Hopefully by the time you are reading this, we'll be well on our way to resuming "normal" life — although I suspect normal may look different in post-COVID-19 times. It remains to be seen how our lives will be changed when the coronavirus doesn't dominate the news.
Because of the deadlines involved in preparing, printing and mailing the Western Recorder, I am writing this article on April 1, not having a clue what the status of American life will be by the time you receive this issue. That was a similar situation for the April issue — it was at the printing plant long before the various restrictions were imposed to help limit the spread of the virus.
Because we plan our monthly themes far in advance, the theme for May was scheduled to be "Vision 2025." My emails to the various contributors asked them for their thoughts about the five strategic elements to the plan laid out by SBC Executive Committee President Ronnie Floyd. The coronavirus situation puts at least one of those elements — increasing giving — on the backburner as churches regroup following weeks of not being able to gather together in congregations. The reality is that giving decreases when people aren't attending church. Online options may be there, but most churches have seen their offerings decline, much of that due to the dramatic increase in unemployment. If people don't have jobs, they don't have income to offer their tithe.
As you read through this issue, you will find numerous stories dealing with parts of Floyd's strategy. Late in the planning for this issue, it became obvious that we could not ignore the implications of the coronavirus pandemic, so you'll read some stories relevant to that situation.
One question posed has been this: Is it good stewardship to continue to publish a Western Recorder during the pandemic? Yes, for various reasons. When the transition was made from a biweekly tabloid newspaper to a magazine format in March 2019, the content of the publication changed to provide information that was not time-sensitive. For the most part, content in the magazine will be pertinent to readers regardless of when they receive the magazine.
Also, it's important to understand that when the April issue was sent to the printers, no one expected churches to not be assembling in their buildings. We are hopeful that churches are gathering by the time the May issue is distributed — although we cannot be certain of that. If churches do resume meeting in May, they will have April and May issues of the Western Recorders on hand. They have paid for the magazine and rightly should receive it.
Our communications team (Western Recorder and Kentucky Today) has abided by advisories regarding working at home and social distancing. We've worked to produce content for our readers to both platforms without putting anyone's health at risk. Churches which subscribe under the bundle plan (a specific number of copies mailed to the church address for distribution to members) are asked to contact us if they have any concerns about getting the April issue into hands of their members.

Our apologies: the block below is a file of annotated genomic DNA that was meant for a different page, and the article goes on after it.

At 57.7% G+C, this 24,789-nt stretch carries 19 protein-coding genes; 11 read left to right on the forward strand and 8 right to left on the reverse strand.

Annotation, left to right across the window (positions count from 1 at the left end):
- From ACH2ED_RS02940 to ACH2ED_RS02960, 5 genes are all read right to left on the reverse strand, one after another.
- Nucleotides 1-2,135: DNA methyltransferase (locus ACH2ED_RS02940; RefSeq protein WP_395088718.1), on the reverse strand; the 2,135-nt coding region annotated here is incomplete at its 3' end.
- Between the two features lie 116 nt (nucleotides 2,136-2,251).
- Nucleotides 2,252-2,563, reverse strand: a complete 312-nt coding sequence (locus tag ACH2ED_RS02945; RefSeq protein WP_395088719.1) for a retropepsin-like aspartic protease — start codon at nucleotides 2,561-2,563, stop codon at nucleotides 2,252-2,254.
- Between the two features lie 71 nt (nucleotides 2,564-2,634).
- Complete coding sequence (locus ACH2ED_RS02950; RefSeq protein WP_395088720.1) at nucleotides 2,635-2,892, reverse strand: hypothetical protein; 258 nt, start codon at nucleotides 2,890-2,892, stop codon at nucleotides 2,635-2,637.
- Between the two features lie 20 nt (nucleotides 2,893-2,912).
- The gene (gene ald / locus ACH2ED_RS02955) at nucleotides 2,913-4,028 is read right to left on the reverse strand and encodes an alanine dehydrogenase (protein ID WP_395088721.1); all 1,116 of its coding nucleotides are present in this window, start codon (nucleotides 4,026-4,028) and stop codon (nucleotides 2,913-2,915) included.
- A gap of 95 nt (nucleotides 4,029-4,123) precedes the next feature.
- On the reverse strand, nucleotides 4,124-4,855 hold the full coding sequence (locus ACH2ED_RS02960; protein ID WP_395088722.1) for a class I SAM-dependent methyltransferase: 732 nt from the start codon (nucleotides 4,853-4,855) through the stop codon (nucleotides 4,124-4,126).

This situation does point out an alternative to remedy this type of situation. Rather than have copies mailed in bulk to the church for distribution, determine who regularly reads the Western Recorder in your church and provide us their name and address and we'll send that copy to the individual rather than to the church.
The pandemic gives evidence to James 4:14 that our lives are "a mist that appears for a little time and then vanishes." Hearing the number of deaths attributed to COVID-19 testifies to the veracity of that verse. Not long ago I read a statement that said, "These are bad days for the cul- ture, but good days for the gospel." I don't recall who said that, but we're of the firm belief that people are searching fervently for hope now that their lives have been turned upside down.
As several people have pointed out in this month's issue, a revival in our land may follow this extraordinary time — no school in session, no sports on TV, no eating out in restaurants, no gathering together for worship, most retail outlets closed and millions out of work. These days have taken away the excuse many had of not having time at home to read their Bible or pray. No longer does following your favorite sports team enter into how you spend your Sundays. Interestingly, the Wall Street Journal carried a story that posed the question: would the pandemic lead to a spiritual awakening in our day?
That is what prompted a change in the cover of this month's issue. Rather than picturing a person, the cover reminds us of the hymn Great is Thy Faithfulness, written by Kentuckian Thomas Obediah Chisholm and inspired by Lamentations 3:22-23. Truly "the steadfast love of the Lord never ceases, His mercies never come to an end; they are new every morning." It is that truth that provides strength for today in a coronavirus-impacted world, and it is our faith in the Lord that is our bright hope for tomorrow.
Chip Hutcheson is interim managing editor of the Western Recorder, the monthly magazine of the Kentucky Baptist Convention. You can email him at email@example.com.